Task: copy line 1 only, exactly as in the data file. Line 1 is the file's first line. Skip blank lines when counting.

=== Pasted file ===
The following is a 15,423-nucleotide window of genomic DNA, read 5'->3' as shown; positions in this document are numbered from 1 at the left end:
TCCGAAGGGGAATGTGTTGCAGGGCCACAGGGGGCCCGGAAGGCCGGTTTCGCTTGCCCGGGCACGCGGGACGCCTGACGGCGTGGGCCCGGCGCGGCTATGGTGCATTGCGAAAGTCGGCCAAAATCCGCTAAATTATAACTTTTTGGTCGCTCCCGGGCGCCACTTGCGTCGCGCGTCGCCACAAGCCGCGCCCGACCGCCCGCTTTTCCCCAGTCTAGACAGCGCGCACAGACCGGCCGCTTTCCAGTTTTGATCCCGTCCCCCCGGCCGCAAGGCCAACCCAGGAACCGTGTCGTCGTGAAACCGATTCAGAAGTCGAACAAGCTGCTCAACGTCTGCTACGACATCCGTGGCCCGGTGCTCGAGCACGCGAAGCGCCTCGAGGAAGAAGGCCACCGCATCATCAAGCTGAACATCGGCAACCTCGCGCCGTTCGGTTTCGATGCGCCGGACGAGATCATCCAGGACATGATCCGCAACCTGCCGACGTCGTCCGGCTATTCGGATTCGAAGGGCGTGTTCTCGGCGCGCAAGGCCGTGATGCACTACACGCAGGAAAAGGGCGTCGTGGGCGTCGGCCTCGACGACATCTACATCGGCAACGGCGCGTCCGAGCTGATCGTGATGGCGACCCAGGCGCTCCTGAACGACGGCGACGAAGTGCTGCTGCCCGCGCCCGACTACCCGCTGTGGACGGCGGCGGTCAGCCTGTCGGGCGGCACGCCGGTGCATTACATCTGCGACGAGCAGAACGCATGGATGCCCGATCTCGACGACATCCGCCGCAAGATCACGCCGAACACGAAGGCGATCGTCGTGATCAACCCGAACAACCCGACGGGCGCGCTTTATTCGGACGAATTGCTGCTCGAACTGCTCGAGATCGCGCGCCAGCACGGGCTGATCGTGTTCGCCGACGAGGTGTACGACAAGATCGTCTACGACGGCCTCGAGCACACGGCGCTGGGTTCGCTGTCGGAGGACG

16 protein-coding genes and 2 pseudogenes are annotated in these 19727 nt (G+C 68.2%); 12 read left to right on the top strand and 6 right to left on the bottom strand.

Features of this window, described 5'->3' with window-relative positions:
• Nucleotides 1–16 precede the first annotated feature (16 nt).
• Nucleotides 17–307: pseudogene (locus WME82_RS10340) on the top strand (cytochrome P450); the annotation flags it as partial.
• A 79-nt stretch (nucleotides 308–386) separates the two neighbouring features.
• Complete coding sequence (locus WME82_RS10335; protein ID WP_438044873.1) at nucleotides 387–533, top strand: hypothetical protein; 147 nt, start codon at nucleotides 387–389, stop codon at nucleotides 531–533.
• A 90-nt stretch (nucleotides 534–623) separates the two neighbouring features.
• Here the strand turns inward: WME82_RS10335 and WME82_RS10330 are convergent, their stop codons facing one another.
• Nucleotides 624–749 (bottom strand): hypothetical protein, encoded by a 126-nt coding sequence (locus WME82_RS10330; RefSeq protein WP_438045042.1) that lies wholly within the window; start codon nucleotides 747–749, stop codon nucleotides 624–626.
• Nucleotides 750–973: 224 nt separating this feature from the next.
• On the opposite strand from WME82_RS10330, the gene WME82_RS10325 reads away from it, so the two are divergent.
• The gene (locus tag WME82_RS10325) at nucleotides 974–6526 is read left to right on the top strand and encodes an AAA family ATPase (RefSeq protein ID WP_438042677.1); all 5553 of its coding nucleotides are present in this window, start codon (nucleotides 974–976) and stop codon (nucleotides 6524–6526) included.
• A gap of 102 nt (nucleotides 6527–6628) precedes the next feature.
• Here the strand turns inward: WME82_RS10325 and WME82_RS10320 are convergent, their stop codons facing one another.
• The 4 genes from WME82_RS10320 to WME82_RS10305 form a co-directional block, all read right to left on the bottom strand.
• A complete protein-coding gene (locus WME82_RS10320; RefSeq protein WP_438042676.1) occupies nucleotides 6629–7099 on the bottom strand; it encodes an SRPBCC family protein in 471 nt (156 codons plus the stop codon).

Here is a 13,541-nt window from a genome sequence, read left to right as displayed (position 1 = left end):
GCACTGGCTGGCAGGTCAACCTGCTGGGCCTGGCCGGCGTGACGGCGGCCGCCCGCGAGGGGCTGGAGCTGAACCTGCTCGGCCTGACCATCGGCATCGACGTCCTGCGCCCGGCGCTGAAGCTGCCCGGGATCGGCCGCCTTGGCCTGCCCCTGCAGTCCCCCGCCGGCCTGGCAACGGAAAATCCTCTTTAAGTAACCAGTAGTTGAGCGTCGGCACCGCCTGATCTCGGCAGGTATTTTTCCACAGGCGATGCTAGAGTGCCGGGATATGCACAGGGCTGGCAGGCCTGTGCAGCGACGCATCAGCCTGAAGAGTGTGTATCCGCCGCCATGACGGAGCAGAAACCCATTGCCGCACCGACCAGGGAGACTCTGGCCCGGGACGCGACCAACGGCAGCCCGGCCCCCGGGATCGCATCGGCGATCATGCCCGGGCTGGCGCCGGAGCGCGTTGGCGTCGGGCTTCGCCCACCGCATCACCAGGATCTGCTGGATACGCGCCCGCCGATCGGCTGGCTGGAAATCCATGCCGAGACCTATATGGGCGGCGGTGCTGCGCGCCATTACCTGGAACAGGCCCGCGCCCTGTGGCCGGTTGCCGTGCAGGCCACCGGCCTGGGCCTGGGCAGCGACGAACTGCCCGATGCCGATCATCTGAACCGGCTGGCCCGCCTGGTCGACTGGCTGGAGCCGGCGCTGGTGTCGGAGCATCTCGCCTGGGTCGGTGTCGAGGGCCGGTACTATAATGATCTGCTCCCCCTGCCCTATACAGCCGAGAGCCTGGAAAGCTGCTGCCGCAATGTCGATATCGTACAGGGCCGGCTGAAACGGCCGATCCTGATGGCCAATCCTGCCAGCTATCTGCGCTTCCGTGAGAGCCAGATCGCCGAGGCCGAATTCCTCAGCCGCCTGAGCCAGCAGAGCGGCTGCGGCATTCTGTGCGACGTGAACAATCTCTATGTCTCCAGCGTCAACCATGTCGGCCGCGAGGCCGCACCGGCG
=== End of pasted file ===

The following is a 15,423-nucleotide window of genomic DNA, read 5'->3' as shown; positions in this document are numbered from 1 at the left end: